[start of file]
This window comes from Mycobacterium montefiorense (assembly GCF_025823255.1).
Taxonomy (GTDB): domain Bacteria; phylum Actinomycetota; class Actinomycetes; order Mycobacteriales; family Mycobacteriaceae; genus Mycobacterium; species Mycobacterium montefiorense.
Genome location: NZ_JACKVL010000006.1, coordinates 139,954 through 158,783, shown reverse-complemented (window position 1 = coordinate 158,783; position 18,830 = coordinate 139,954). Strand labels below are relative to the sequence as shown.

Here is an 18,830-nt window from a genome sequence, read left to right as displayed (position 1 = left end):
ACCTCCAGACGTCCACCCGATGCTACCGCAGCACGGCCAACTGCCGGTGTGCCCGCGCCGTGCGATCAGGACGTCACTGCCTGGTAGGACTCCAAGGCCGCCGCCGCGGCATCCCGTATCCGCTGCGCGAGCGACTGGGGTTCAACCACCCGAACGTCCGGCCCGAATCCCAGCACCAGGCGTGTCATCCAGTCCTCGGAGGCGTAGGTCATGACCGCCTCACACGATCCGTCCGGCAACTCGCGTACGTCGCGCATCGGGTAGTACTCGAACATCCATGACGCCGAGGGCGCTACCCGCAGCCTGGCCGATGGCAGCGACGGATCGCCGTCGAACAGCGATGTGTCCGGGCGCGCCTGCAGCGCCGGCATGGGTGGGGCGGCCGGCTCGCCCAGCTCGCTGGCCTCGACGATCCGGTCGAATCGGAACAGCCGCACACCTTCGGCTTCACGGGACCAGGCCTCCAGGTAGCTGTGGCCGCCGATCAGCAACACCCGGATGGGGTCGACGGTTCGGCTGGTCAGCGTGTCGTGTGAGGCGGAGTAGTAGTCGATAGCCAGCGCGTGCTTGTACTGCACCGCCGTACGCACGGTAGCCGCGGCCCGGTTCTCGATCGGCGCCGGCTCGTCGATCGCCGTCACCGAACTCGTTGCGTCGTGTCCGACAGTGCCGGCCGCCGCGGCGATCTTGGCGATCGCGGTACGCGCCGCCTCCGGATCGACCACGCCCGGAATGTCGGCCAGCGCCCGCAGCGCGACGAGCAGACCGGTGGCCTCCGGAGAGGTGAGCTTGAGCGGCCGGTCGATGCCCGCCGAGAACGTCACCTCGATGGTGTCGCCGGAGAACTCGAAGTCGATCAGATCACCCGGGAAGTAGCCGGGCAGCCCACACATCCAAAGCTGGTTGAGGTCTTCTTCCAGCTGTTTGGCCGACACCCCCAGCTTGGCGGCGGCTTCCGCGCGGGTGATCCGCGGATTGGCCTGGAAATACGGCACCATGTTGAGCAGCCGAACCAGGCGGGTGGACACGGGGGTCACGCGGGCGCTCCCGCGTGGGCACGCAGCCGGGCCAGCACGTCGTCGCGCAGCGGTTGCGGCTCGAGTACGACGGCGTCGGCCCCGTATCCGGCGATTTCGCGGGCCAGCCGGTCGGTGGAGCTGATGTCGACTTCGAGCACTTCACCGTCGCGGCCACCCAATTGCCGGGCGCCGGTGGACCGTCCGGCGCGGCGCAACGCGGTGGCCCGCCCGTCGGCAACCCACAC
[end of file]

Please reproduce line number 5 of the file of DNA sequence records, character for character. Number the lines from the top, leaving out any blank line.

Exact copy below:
ACCTCCAGACGTCCACCCGATGCTACCGCAGCACGGCCAACTGCCGGTGTGCCCGCGCCGTGCGATCAGGACGTCACTGCCTGGTAGGACTCCAAGGCCGCCGCCGCGGCATCCCGTATCCGCTGCGCGAGCGACTGGGGTTCAACCACCCGAACGTCCGGCCCGAATCCCAGCACCAGGCGTGTCATCCAGTCCTCGGAGGCGTAGGTCATGACCGCCTCACACGATCCGTCCGGCAACTCGCGTACGTCGCGCATCGGGTAGTACTCGAACATCCATGACGCCGAGGGCGCTACCCGCAGCCTGGCCGATGGCAGCGACGGATCGCCGTCGAACAGCGATGTGTCCGGGCGCGCCTGCAGCGCCGGCATGGGTGGGGCGGCCGGCTCGCCCAGCTCGCTGGCCTCGACGATCCGGTCGAATCGGAACAGCCGCACACCTTCGGCTTCACGGGACCAGGCCTCCAGGTAGCTGTGGCCGCCGATCAGCAACACCCGGATGGGGTCGACGGTTCGGCTGGTCAGCGTGTCGTGTGAGGCGGAGTAGTAGTCGATAGCCAGCGCGTGCTTGTACTGCACCGCCGTACGCACGGTAGCCGCGGCCCGGTTCTCGATCGGCGCCGGCTCGTCGATCGCCGTCACCGAACTCGTTGCGTCGTGTCCGACAGTGCCGGCCGCCGCGGCGATCTTGGCGATCGCGGTACGCGCCGCCTCCGGATCGACCACGCCCGGAATGTCGGCCAGCGCCCGCAGCGCGACGAGCAGACCGGTGGCCTCCGGAGAGGTGAGCTTGAGCGGCCGGTCGATGCCCGCCGAGAACGTCACCTCGATGGTGTCGCCGGAGAACTCGAAGTCGATCAGATCACCCGGGAAGTAGCCGGGCAGCCCACACATCCAAAGCTGGTTGAGGTCTTCTTCCAGCTGTTTGGCCGACACCCCCAGCTTGGCGGCGGCTTCCGCGCGGGTGATCCGCGGATTGGCCTGGAAATACGGCACCATGTTGAGCAGCCGAACCAGGCGGGTGGACACGGGGGTCACGCGGGCGCTCCCGCGTGGGCACGCAGCCGGGCCAGCACGTCGTCGCGCAGCGGTTGCGGCTCGAGTACGACGGCGTCGGCCCCGTATCCGGCGATTTCGCGGGCCAGCCGGTCGGTGGAGCTGATGTCGACTTCGAGCACTTCACCGTCGCGGCCACCCAATTGCCGGGCGCCGGTGGACCGTCCGGCGCGGCGCAACGCGGTGGCCCGCCCGTCGGCAACCCACAC